I really didn’t think I’d ever have another baby. I was a single mom for the better part of a decade and I struggled, s-t-r-u-g-g-l-e-d. Financially, emotionally, romantically. I had an overly litigious exhusband that dragged me into court every 2-3 years. At one point, I was working three jobs to make my ends meet. So, when I met Colin, I was almost positive that we wouldn’t have a baby — honestly, it never hit my radar at all.
But then, as our years together transpired and I got to see him learn how to be a dad with my son, I started to hear a yearning in my heart… He’s an amazing man and an even more amazing father. And in the summer of 2014, we decided to get pregnant. If you’ve been following along, you know that 2012 was wrought with stress from Colin’s cancer journey and 2013 ended with me almost dying with pancreatitis. To say we were ready for something positive is an understatement.
Once we decided to get pregnant, it happened quickly. I fully expected that we’d make a decision to get pregnant and then, like, a year later I’d pee on a stick and we’d post some hilarious video about it on Facebook. Getting pregnant on my first ovulation was a little bit of a shock, but we were ready. Our little family was going to be a little bit bigger and we were ready.
The hardest part for me, as a freelancer, was anticipating how much time I would be taking off of work after Charlie was born. With my oldest, I was fortunate enough to stay home for the first year of his life and, the only reason I went back to work was because my exhusband and I split up and it was necessary. I really had no idea how long I would need, but settled on eight weeks.
Over the course of my pregnancy, I was stockpiling money away for my maternity leave. As my belly grew, I developed some anxiety because my savings account wasn’t growing quite as much as I had hoped. In my third trimester, I pushed myself hard with work and was able to squeeze out about 8 weeks of maternity coverage for myself… Eight weeks of not having to work, being able to focus on my baby and connecting with him.
Well, if you know Charlie at all now, you know he’s a god damn pistol. He came into this world with some punctuation. After about six weeks, I started to try to dip my toes back into my work but was wracked with “mom brain,” living on too little sleep and feeling like every time I nursed him, my brain was literally being drained of processing power.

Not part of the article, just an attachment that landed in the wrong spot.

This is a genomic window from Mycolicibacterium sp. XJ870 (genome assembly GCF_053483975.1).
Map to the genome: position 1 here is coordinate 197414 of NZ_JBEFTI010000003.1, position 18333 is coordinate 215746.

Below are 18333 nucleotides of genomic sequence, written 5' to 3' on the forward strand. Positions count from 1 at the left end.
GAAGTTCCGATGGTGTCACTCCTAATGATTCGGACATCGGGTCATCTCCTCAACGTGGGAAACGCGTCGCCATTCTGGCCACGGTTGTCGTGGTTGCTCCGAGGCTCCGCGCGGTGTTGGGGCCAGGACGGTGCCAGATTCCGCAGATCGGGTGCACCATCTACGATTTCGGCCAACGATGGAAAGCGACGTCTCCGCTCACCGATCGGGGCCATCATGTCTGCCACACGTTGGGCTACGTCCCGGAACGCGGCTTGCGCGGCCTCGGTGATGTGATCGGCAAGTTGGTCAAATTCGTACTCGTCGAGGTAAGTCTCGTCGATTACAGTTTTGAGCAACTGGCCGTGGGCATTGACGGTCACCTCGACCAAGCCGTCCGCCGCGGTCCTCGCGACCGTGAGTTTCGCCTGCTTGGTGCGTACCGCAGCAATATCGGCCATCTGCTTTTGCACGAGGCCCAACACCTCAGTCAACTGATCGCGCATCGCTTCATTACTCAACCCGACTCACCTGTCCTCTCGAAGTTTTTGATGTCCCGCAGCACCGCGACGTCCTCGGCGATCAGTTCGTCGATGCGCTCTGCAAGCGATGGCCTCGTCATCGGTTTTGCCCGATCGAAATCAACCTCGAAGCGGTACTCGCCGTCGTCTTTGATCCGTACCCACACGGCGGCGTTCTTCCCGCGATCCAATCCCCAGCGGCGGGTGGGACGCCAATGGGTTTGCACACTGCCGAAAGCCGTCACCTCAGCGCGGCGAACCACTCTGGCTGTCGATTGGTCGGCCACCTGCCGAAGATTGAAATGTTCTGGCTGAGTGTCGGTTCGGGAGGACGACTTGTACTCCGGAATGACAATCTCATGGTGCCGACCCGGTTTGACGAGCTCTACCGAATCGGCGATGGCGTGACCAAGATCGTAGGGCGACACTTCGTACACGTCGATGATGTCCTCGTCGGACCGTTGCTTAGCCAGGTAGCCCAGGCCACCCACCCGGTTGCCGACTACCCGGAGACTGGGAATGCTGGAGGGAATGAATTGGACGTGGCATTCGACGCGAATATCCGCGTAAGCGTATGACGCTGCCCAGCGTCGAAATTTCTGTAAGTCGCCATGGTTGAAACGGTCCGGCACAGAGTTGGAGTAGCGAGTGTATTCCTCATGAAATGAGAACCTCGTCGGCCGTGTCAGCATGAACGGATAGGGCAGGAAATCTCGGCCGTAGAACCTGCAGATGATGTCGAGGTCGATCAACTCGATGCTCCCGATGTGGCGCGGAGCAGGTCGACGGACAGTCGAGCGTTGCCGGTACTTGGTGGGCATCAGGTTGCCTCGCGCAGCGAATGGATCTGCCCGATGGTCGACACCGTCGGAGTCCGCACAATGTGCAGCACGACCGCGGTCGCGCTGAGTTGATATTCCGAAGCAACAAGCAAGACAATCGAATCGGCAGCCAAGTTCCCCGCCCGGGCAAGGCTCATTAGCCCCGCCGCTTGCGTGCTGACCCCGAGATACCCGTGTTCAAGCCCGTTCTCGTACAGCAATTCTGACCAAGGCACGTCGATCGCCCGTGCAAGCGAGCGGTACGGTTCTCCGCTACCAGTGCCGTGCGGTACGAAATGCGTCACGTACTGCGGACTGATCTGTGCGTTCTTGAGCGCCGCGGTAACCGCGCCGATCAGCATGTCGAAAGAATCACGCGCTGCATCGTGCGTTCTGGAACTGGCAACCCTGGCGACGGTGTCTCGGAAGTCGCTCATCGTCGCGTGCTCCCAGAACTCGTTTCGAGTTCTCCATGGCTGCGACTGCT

I started back sputtering with Imaj Works full time around 9 weeks postpartum. By 11 weeks old, I was shopping around for a nanny to come to the house and care for him so that I could get 2-3 hours of uninterrupted time to focus. It became an impossible task — a combination of my biological need to be near to my baby and Charlie’s screeching desire to be on the boob all-day-long. I’d hole myself up in my office with earbuds in, leave Rachel with Charlie in the living room and desperately try to ignore his wails. He was happy, mind you, he was just loud as hell!
So I’m sitting at my desk, trying to sort through line after line of code when I can hear my baby on the other side of the wall, sometimes crying, sometimes cooing. And I’m thinking to myself, “This is so stupid. My baby is more important than some CSS error.”
Then later, I’m sitting at my desk, the nanny has gone home and I’ve got a conference call in a half an hour and I’m trying to figure out how I’m going to be present and attentive when my baby isn’t asleep. Or, he’s asleep, but he’s in a sling, and my clients are even distracted by him during video chats. And I’m just like, “Dammit, baby. I just need to focus on this.”
If I wasn’t resenting my clients because Charlie needed me, I was resenting Charlie for needing me while my clients also needed me.
This was a recipe for disaster. I felt the inching creep of postpartum depression and I knew something had to give. So, in January, when Charlie was just six months old, I inquired with a local Montessori school for a job. It turned out, they were looking for someone just like me and could I start immediately. Hashtag bug-eyes.
It’s been a little over a year at the school and, while I LOVE the work that I’m doing, the politics outside the walls of our classroom leave little to be desired. We had a sweeping change in leadership over the summer last year and I’m not on the same page as the administration when it comes to Montessori integrity. I’m not yet sure what that means, but I’m leaning back into the work I did as a freelancer and waiting to see what transpires.
What I do know is that the only part of the work that I disliked when I was running Imaj Works was the turnover and the hustle. Over the years, I was able to build some long lasting relationships with clients on retainer and those were the jobs I loved the most. While I was consistently attracted to that “new client smell” it isn’t a sustainable model for me to do business.
So, stepping back… Reworking my business model, rethinking what I offer clients and what kind of clients I want to work with, this new business model appeals to me. Time will tell if it’s a good fit. Ultimately, I think I’d like to cultivate more of these one on one retainer relationships and develop it into a full time position with one company or person — that’s where I think I’ll really shine — being able to fully immerse myself into someone’s business and tap into all of my talents to support them.
Anyway… I’m glad you’re here. I’m grateful you’re here, really. And if you’ve got a hankering to rekindle some work with me, I’d love to connect.